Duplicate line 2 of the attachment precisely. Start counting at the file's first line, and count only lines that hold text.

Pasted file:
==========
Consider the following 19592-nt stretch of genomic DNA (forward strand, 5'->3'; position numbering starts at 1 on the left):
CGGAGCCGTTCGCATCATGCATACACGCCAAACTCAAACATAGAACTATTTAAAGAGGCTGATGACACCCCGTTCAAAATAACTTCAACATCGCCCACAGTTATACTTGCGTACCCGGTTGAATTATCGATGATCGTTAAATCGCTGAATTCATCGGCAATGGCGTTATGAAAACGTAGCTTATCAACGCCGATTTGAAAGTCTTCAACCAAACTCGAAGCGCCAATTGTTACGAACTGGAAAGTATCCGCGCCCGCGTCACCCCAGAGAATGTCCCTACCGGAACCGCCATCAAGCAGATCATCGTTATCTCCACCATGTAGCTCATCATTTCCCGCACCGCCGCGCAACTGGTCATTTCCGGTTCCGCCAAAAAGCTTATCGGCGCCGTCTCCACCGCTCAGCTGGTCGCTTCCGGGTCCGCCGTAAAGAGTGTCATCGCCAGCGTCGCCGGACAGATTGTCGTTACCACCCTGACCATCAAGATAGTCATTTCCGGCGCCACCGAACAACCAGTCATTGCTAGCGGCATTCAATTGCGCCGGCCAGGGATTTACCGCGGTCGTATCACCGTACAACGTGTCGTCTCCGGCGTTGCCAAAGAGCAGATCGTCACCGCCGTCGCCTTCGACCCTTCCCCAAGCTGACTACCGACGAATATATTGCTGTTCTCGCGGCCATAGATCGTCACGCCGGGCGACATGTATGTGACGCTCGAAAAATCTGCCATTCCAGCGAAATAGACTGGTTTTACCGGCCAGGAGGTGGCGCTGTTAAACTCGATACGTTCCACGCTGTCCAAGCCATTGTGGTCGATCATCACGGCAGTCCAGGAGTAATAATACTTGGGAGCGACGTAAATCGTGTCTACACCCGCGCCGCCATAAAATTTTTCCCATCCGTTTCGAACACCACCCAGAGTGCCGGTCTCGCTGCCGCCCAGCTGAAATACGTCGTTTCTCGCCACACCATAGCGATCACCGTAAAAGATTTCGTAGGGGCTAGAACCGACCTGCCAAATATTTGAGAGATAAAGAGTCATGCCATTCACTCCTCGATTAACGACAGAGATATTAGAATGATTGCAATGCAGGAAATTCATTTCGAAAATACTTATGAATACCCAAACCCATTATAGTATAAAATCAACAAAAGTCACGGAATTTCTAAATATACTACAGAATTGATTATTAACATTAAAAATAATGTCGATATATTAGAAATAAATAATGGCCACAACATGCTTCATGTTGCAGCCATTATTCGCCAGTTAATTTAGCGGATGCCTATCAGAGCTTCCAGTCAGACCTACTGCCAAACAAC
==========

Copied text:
CGGAGCCGTTCGCATCATGCATACACGCCAAACTCAAACATAGAACTATTTAAAGAGGCTGATGACACCCCGTTCAAAATAACTTCAACATCGCCCACAGTTATACTTGCGTACCCGGTTGAATTATCGATGATCGTTAAATCGCTGAATTCATCGGCAATGGCGTTATGAAAACGTAGCTTATCAACGCCGATTTGAAAGTCTTCAACCAAACTCGAAGCGCCAATTGTTACGAACTGGAAAGTATCCGCGCCCGCGTCACCCCAGAGAATGTCCCTACCGGAACCGCCATCAAGCAGATCATCGTTATCTCCACCATGTAGCTCATCATTTCCCGCACCGCCGCGCAACTGGTCATTTCCGGTTCCGCCAAAAAGCTTATCGGCGCCGTCTCCACCGCTCAGCTGGTCGCTTCCGGGTCCGCCGTAAAGAGTGTCATCGCCAGCGTCGCCGGACAGATTGTCGTTACCACCCTGACCATCAAGATAGTCATTTCCGGCGCCACCGAACAACCAGTCATTGCTAGCGGCATTCAATTGCGCCGGCCAGGGATTTACCGCGGTCGTATCACCGTACAACGTGTCGTCTCCGGCGTTGCCAAAGAGCAGATCGTCACCGCCGTCGCCTTCGACCCTTCCCCAAGCTGACTACCGACGAATATATTGCTGTTCTCGCGGCCATAGATCGTCACGCCGGGCGACATGTATGTGACGCTCGAAAAATCTGCCATTCCAGCGAAATAGACTGGTTTTACCGGCCAGGAGGTGGCGCTGTTAAACTCGATACGTTCCACGCTGTCCAAGCCATTGTGGTCGATCATCACGGCAGTCCAGGAGTAATAATACTTGGGAGCGACGTAAATCGTGTCTACACCCGCGCCGCCATAAAATTTTTCCCATCCGTTTCGAACACCACCCAGAGTGCCGGTCTCGCTGCCGCCCAGCTGAAATACGTCGTTTCTCGCCACACCATAGCGATCACCGTAAAAGATTTCGTAGGGGCTAGAACCGACCTGCCAAATATTTGAGAGATAAAGAGTCATGCCATTCACTCCTCGATTAACGACAGAGATATTAGAATGATTGCAATGCAGGAAATTCATTTCGAAAATACTTATGAATACCCAAACCCATTATAGTATAAAATCAACAAAAGTCACGGAATTTCTAAATATACTACAGAATTGATTATTAACATTAAAAATAATGTCGATATATTAGAAATAAATAATGGCCACAACATGCTTCATGTTGCAGCCATTATTCGCCAGTTAATTTAGCGGATGCCTATCAGAGCTTCCAGTCAGACCTACTGCCAAACAAC